Pros And Cons Of Capitalism In Australia
Efficiency is renowned in a capitalist society. Efficiency, according to Capitalism, benefits everyone in all companies and firms. Producing goods that are in demand, in the most efficient way possible, is what Capitalism seeks to achieve. There is an incentive within capitalism towards privately owned firms to cut costs and limit waste. If the firm is state owned, they are often not as efficient as they could be, due to bureaucracy. This could be due to the lack of willingness to let go of surplus employees and a lack of innovative practices in the work place. This means Capitalism has the potential to breed efficiency in state owned firms, which all individuals of society can benefit from. Capitalism promotes economic growth by providing an open, even competition in the free market, which is good for business.
Private firms own the means of production and there is little government intervention in the production or pricing of goods. This means you can maximise your profits according to your own innovation, and the limits of demand and supply. The cons of living in a Capitalist society …show more content…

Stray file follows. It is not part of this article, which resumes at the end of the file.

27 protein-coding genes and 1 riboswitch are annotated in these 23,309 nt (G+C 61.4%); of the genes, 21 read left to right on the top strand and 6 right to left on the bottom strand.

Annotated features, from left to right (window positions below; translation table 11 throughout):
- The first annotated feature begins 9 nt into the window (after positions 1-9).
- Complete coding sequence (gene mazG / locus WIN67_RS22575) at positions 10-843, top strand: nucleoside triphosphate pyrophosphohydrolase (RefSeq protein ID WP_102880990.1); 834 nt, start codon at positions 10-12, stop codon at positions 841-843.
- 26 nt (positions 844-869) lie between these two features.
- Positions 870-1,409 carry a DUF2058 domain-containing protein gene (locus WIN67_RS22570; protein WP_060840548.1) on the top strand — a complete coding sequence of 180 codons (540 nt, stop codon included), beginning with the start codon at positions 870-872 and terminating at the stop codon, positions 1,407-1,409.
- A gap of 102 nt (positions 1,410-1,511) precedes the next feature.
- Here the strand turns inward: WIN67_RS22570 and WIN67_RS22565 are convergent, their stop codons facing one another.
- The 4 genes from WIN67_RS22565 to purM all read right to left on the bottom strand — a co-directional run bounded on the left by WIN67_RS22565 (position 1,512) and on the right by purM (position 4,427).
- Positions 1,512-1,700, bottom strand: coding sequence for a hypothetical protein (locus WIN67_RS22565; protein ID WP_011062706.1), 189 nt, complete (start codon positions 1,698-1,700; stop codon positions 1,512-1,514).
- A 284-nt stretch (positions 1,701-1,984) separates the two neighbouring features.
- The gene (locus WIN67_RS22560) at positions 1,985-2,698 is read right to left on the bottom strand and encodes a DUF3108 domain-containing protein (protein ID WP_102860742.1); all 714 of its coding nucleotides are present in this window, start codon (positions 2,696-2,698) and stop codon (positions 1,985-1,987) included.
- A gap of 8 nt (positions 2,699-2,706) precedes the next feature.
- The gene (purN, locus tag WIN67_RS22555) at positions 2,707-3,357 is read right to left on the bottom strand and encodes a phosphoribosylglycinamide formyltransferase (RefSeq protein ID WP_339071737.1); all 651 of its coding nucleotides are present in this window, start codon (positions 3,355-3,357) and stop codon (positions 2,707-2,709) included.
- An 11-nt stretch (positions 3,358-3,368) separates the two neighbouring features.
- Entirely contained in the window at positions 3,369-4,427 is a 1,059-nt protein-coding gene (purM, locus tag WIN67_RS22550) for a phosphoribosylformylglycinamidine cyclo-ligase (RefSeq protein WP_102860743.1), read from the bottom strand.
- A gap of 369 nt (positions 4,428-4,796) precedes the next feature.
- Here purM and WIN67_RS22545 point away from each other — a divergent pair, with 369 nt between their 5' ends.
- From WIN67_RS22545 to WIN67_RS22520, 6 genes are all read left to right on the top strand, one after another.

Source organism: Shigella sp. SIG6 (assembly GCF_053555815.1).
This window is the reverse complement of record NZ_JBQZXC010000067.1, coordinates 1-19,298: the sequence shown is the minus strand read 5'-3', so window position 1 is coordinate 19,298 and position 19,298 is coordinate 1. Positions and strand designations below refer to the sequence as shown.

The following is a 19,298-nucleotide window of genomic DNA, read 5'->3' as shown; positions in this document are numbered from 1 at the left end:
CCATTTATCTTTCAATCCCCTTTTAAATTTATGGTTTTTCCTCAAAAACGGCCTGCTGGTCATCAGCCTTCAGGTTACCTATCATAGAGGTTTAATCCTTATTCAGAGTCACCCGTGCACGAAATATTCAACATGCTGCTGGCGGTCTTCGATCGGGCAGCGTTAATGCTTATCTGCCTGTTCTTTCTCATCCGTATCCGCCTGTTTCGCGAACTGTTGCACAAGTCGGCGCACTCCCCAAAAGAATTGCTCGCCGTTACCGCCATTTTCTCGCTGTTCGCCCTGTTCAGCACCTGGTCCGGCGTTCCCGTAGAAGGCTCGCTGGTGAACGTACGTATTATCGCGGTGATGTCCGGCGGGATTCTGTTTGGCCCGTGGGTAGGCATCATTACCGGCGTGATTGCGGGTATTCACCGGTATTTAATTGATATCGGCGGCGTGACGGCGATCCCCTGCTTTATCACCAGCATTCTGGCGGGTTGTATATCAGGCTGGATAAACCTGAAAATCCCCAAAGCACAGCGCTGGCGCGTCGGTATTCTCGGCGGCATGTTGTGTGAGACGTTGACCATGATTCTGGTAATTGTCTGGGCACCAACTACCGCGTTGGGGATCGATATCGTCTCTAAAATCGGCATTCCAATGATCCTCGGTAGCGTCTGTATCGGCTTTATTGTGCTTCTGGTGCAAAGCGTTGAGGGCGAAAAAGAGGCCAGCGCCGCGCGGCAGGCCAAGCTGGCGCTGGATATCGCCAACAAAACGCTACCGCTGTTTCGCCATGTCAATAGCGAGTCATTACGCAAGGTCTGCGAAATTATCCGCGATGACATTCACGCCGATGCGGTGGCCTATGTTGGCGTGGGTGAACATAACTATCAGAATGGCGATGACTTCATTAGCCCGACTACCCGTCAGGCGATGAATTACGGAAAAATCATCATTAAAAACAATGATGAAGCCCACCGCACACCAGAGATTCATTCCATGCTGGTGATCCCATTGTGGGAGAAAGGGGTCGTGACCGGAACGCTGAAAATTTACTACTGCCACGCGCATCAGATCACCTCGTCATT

The richest 20% of Australians now own 61% of total household wealth, while the poorest 20% own just 1%. Two million people live in poverty, and at least 100,000 people are homeless on any given night. Public health care is under-funded, though we as Australians are lucky to have it at all, seeing as this is not available in many Capitalist countries, and quality education is increasingly only for children whose parents can pay. Pensions and unemployment benefits are far below poverty levels, again something that Australia is lucky to have. Australians living with disability have the worst quality of life in the developed world with one in two living in poverty. Solving wealth inequality would essentially solve class division, hunger, poverty and allowance for everyone to have access to health care and basic needs. There is a presence of greed existing in Australian society today. Something that most Australians have in common is that we want to get rich, be “happy”, to buy a new car or just to live in surplus wealth to mitigate the rising cost of living in Australia. This greed motivates people to strive for wealth. The ones who dominate want more and more money, and often, like Gina Reinhart, don 't give back to society. Big corporations have one goal which is to secure the greatest possible profits for their super rich owners, with consequences to others